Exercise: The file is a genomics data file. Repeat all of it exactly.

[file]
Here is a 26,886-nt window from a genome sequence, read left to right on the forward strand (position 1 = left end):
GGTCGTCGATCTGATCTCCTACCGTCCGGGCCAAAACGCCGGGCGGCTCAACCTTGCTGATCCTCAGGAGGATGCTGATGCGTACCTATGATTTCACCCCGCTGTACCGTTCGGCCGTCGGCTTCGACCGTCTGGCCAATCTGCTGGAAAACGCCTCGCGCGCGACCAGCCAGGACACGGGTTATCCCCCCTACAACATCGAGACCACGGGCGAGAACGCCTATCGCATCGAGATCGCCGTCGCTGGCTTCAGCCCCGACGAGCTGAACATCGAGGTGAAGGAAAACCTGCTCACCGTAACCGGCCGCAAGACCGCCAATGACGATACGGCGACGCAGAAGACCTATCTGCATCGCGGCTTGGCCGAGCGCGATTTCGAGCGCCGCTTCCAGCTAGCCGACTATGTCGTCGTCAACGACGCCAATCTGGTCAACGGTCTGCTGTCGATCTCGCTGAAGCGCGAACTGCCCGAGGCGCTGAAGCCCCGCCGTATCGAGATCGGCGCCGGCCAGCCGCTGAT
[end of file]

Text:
Here is a 26,886-nt window from a genome sequence, read left to right on the forward strand (position 1 = left end):
GGTCGTCGATCTGATCTCCTACCGTCCGGGCCAAAACGCCGGGCGGCTCAACCTTGCTGATCCTCAGGAGGATGCTGATGCGTACCTATGATTTCACCCCGCTGTACCGTTCGGCCGTCGGCTTCGACCGTCTGGCCAATCTGCTGGAAAACGCCTCGCGCGCGACCAGCCAGGACACGGGTTATCCCCCCTACAACATCGAGACCACGGGCGAGAACGCCTATCGCATCGAGATCGCCGTCGCTGGCTTCAGCCCCGACGAGCTGAACATCGAGGTGAAGGAAAACCTGCTCACCGTAACCGGCCGCAAGACCGCCAATGACGATACGGCGACGCAGAAGACCTATCTGCATCGCGGCTTGGCCGAGCGCGATTTCGAGCGCCGCTTCCAGCTAGCCGACTATGTCGTCGTCAACGACGCCAATCTGGTCAACGGTCTGCTGTCGATCTCGCTGAAGCGCGAACTGCCCGAGGCGCTGAAGCCCCGCCGTATCGAGATCGGCGCCGGCCAGCCGCTGAT